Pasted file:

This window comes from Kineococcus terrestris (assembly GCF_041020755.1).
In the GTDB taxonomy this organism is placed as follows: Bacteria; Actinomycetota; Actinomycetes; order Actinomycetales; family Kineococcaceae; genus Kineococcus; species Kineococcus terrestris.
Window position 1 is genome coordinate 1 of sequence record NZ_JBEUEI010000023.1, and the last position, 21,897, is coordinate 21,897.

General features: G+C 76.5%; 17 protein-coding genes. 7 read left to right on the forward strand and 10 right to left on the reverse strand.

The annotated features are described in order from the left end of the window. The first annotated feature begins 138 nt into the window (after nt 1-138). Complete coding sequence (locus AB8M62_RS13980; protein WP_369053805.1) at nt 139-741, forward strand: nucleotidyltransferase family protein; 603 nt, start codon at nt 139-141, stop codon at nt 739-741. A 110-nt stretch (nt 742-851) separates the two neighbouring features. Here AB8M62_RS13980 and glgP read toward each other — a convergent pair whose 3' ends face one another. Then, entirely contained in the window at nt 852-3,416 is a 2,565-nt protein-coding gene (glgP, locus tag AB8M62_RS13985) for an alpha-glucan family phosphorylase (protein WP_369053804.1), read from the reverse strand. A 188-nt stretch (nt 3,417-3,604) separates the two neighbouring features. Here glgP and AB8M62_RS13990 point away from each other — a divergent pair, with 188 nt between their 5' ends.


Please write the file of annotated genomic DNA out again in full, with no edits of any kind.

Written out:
This window comes from Kineococcus terrestris (assembly GCF_041020755.1).
In the GTDB taxonomy this organism is placed as follows: Bacteria; Actinomycetota; Actinomycetes; order Actinomycetales; family Kineococcaceae; genus Kineococcus; species Kineococcus terrestris.
Window position 1 is genome coordinate 1 of sequence record NZ_JBEUEI010000023.1, and the last position, 21,897, is coordinate 21,897.

General features: G+C 76.5%; 17 protein-coding genes. 7 read left to right on the forward strand and 10 right to left on the reverse strand.

The annotated features are described in order from the left end of the window. The first annotated feature begins 138 nt into the window (after nt 1-138). Complete coding sequence (locus AB8M62_RS13980; protein WP_369053805.1) at nt 139-741, forward strand: nucleotidyltransferase family protein; 603 nt, start codon at nt 139-141, stop codon at nt 739-741. A 110-nt stretch (nt 742-851) separates the two neighbouring features. Here AB8M62_RS13980 and glgP read toward each other — a convergent pair whose 3' ends face one another. Then, entirely contained in the window at nt 852-3,416 is a 2,565-nt protein-coding gene (glgP, locus tag AB8M62_RS13985) for an alpha-glucan family phosphorylase (protein WP_369053804.1), read from the reverse strand. A 188-nt stretch (nt 3,417-3,604) separates the two neighbouring features. Here glgP and AB8M62_RS13990 point away from each other — a divergent pair, with 188 nt between their 5' ends.